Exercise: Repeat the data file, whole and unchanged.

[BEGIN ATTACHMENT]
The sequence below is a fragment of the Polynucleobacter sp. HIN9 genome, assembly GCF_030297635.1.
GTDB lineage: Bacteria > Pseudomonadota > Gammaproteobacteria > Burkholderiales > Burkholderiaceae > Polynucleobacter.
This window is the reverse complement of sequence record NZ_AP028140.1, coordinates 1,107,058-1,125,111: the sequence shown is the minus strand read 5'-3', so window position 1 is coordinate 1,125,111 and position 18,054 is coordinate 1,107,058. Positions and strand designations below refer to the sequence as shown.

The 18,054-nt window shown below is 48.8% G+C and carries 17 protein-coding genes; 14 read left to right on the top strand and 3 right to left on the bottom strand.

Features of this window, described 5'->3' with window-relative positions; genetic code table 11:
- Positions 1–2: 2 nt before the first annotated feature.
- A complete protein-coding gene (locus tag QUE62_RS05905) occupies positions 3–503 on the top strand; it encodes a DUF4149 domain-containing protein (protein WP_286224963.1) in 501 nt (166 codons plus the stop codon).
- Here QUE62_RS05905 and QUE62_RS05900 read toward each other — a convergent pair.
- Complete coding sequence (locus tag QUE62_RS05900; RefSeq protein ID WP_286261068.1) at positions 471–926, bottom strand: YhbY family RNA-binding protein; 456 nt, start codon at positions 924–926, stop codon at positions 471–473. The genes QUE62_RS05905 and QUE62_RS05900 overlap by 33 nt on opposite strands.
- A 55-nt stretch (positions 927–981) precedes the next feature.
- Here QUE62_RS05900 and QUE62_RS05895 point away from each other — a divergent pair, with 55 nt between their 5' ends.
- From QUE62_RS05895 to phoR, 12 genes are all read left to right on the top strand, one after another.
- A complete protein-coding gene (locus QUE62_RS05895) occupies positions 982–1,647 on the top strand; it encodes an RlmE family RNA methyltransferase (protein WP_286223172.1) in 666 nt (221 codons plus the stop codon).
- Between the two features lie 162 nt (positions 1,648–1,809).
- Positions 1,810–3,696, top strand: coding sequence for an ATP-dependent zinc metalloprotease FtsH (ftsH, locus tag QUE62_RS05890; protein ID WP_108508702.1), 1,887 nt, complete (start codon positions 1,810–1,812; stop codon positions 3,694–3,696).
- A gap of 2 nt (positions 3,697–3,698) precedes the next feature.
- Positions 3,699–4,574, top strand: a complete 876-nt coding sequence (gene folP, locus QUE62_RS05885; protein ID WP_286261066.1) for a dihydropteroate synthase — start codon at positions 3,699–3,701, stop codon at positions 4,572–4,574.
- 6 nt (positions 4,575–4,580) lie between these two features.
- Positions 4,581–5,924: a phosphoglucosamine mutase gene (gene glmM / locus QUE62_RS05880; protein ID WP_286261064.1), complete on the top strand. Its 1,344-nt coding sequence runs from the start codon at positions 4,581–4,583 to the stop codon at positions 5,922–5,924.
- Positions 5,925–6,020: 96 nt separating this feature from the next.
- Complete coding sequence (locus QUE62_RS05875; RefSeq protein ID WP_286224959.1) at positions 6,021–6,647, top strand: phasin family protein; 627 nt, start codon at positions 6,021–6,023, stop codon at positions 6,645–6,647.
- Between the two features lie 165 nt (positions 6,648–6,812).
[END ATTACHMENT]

The sequence below is a fragment of the Polynucleobacter sp. HIN9 genome, assembly GCF_030297635.1.
GTDB lineage: Bacteria > Pseudomonadota > Gammaproteobacteria > Burkholderiales > Burkholderiaceae > Polynucleobacter.
This window is the reverse complement of sequence record NZ_AP028140.1, coordinates 1,107,058-1,125,111: the sequence shown is the minus strand read 5'-3', so window position 1 is coordinate 1,125,111 and position 18,054 is coordinate 1,107,058. Positions and strand designations below refer to the sequence as shown.

The 18,054-nt window shown below is 48.8% G+C and carries 17 protein-coding genes; 14 read left to right on the top strand and 3 right to left on the bottom strand.

Features of this window, described 5'->3' with window-relative positions; genetic code table 11:
- Positions 1–2: 2 nt before the first annotated feature.
- A complete protein-coding gene (locus tag QUE62_RS05905) occupies positions 3–503 on the top strand; it encodes a DUF4149 domain-containing protein (protein WP_286224963.1) in 501 nt (166 codons plus the stop codon).
- Here QUE62_RS05905 and QUE62_RS05900 read toward each other — a convergent pair.
- Complete coding sequence (locus tag QUE62_RS05900; RefSeq protein ID WP_286261068.1) at positions 471–926, bottom strand: YhbY family RNA-binding protein; 456 nt, start codon at positions 924–926, stop codon at positions 471–473. The genes QUE62_RS05905 and QUE62_RS05900 overlap by 33 nt on opposite strands.
- A 55-nt stretch (positions 927–981) precedes the next feature.
- Here QUE62_RS05900 and QUE62_RS05895 point away from each other — a divergent pair, with 55 nt between their 5' ends.
- From QUE62_RS05895 to phoR, 12 genes are all read left to right on the top strand, one after another.
- A complete protein-coding gene (locus QUE62_RS05895) occupies positions 982–1,647 on the top strand; it encodes an RlmE family RNA methyltransferase (protein WP_286223172.1) in 666 nt (221 codons plus the stop codon).
- Between the two features lie 162 nt (positions 1,648–1,809).
- Positions 1,810–3,696, top strand: coding sequence for an ATP-dependent zinc metalloprotease FtsH (ftsH, locus tag QUE62_RS05890; protein ID WP_108508702.1), 1,887 nt, complete (start codon positions 1,810–1,812; stop codon positions 3,694–3,696).
- A gap of 2 nt (positions 3,697–3,698) precedes the next feature.
- Positions 3,699–4,574, top strand: a complete 876-nt coding sequence (gene folP, locus QUE62_RS05885; protein ID WP_286261066.1) for a dihydropteroate synthase — start codon at positions 3,699–3,701, stop codon at positions 4,572–4,574.
- 6 nt (positions 4,575–4,580) lie between these two features.
- Positions 4,581–5,924: a phosphoglucosamine mutase gene (gene glmM / locus QUE62_RS05880; protein ID WP_286261064.1), complete on the top strand. Its 1,344-nt coding sequence runs from the start codon at positions 4,581–4,583 to the stop codon at positions 5,922–5,924.
- Positions 5,925–6,020: 96 nt separating this feature from the next.
- Complete coding sequence (locus QUE62_RS05875; RefSeq protein ID WP_286224959.1) at positions 6,021–6,647, top strand: phasin family protein; 627 nt, start codon at positions 6,021–6,023, stop codon at positions 6,645–6,647.
- Between the two features lie 165 nt (positions 6,648–6,812).